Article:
Colombia peace: Former Farc rebels build hotel to recreate guerrilla life
You will be sleeping deep in Colombian jungle, walking along paths that wind through what was once a no-go area and eating basic food cooked in a makeshift oven.
If that sounds appealing, maybe a stay at the Farc hotel is for you?
If you want to experience life as it was lived by the members of the largest left-wing guerrilla force in the Western Hemisphere - minus the guns and the battles with the security forces - you will soon be able to.
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Former members of the Revolutionary Armed Forces of Colombia (Farc) are building a hotel for those wanting to get a taste of guerrilla life in an area that once was one of their strongholds.
Demobilisation and then what?
The rebel group signed a peace deal with the government in November 2016 under which most of its fighters have demobilised.
Under the agreement, every demobilised Farc rebel receives 620,000 Colombian pesos ($215; £160) a month for two years to help them make the transition into civilian life.
Many former rebels have used the money to set up co-operatives in the areas they used to control. Cooperativa Gran Paz (Great Peace Co-operative) is one of them and is behind the plans for the Farc hotel.
Einer López, a former Farc unit commander, is enthusiastic about the project. "We've done it with our own effort, using the basic pay we receive," he says.
The result is a one-storey building they have called Casa Verde (Green House) in reference to both its green walls and the name of the former Farc headquarters.
It is located near the hamlet of La Guajira, in eastern Meta province, a former stronghold of the Farc where dozens of ex-rebels are currently based in a training and re-integration camp set up under the terms of the peace agreement.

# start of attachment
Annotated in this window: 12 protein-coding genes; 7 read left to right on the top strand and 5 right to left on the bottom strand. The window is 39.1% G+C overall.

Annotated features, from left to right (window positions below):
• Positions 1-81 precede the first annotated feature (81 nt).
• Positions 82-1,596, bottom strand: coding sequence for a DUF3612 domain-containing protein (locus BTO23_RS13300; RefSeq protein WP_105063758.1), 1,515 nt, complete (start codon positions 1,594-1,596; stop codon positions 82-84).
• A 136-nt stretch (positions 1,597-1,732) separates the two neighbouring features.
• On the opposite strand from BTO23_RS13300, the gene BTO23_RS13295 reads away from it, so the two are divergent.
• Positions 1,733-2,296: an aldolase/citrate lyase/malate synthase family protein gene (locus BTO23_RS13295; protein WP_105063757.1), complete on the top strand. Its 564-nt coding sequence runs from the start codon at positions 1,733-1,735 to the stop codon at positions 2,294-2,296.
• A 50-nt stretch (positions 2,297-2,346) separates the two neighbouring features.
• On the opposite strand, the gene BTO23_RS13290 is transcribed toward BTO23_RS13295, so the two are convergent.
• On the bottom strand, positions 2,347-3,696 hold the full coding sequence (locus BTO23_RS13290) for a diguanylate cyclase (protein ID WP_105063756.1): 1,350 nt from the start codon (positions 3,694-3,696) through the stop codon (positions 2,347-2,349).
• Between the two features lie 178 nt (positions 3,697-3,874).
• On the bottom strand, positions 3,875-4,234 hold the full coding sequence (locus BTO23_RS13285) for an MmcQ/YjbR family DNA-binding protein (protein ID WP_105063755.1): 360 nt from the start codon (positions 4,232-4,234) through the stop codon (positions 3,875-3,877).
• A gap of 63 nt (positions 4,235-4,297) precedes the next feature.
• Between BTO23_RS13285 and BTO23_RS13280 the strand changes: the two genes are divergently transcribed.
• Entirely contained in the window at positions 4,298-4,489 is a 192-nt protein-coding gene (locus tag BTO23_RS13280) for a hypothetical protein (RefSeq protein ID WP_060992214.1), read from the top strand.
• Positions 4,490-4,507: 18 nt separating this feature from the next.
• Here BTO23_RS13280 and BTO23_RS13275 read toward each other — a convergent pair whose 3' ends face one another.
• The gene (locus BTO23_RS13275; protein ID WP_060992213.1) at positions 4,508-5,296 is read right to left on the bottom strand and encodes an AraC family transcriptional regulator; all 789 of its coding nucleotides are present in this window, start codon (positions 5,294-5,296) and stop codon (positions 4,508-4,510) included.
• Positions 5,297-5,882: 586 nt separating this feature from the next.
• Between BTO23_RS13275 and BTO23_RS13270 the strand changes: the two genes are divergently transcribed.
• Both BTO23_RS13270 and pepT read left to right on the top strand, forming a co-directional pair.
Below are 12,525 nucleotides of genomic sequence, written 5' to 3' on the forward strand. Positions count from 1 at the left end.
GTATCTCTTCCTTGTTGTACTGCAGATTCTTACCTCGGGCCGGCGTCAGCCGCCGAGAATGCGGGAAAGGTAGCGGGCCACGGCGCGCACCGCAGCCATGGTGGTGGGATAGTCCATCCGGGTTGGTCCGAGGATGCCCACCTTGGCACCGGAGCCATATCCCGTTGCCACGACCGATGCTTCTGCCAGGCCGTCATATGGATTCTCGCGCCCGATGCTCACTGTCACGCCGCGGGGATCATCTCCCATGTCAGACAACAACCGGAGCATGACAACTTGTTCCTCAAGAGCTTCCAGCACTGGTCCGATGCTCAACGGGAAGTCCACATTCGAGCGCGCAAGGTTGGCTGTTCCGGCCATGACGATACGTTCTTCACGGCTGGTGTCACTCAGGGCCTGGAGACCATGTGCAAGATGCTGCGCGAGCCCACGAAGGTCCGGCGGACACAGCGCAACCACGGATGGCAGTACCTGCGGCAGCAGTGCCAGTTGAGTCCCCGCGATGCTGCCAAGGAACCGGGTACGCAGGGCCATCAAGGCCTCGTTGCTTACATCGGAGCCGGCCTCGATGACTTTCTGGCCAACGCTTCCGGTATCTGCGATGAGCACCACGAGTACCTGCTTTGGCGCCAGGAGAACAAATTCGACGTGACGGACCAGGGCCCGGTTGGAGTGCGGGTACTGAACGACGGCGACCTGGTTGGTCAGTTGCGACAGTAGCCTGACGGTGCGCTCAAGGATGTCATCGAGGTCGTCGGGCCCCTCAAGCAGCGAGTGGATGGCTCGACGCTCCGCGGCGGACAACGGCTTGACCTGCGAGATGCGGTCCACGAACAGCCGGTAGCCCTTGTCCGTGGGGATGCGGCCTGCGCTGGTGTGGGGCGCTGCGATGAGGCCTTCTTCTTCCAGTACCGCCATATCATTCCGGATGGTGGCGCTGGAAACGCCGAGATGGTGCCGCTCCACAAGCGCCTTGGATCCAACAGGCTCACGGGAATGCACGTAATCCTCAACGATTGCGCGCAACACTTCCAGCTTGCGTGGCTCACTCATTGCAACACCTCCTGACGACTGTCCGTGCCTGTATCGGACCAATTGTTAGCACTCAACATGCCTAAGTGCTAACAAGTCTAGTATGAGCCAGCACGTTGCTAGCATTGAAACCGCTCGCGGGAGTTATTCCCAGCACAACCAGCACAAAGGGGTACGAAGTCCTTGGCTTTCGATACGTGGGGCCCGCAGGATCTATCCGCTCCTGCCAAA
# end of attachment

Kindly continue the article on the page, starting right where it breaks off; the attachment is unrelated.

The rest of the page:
The ex-rebels hope that once finished the hotel will provide their main source of income, supplemented by what they can make by growing of bananas, avocadoes and other fruit and vegetables on land they have rented.
Back to basics
Mr López says the attraction of the hotel will be to make the experience as realistic as possible.
"We will build basic shacks, like the ones we used to live in, with a plastic sheet, some palm leaves and a mosquito net," he says.
Although guests who value comfort over full immersion in the rebel experience can choose to stay in rooms in the main Casa Verde building.
The hotel will also have a restaurant serving dishes which were commonly cooked by the rebels such as the wheat-based fried tortilla cancharina fariana and the carbohydrate-heavy guerrilla rice, which is stewed with fried pasta.
Mr López is convinced that the hotel will prove a hit with tourists even though his business plan does not extend very far beyond the basics so far.
The former rebels in this training and re-integration camp, one of 26 around set up around the country to help ease their transition into civilian society, could do with a boost.
About half of those who arrived here a year ago have since left the camp. "Everyone arrived here with a lot of expectation but it faded with time," explains Mr López.
"Some went back to their families, others went looking for work and we don't really know where the rest went."
Since the Farc signed the peace deal, dissident groups have been springing up and Mr López says he cannot rule out that some of those who left may have joined one of those groups.
"You can really only control people while they are here, but after they leave it's hard to know what they will do," the former commander says.
"We only know how to work and how to make war," he says of his fellow former rebels.
That is why the success of projects like the Farc hotel is key for the former rebels' reintegration. "We can work night and day, but if we don't have a place to work, what are we supposed to do?" he asks.
For now, he and his fellow former comrades-at-arms have placed their bets on the Hotel Casa Verde.
Their hope, and that of many Colombians, is that it will indeed provide them with lots of work.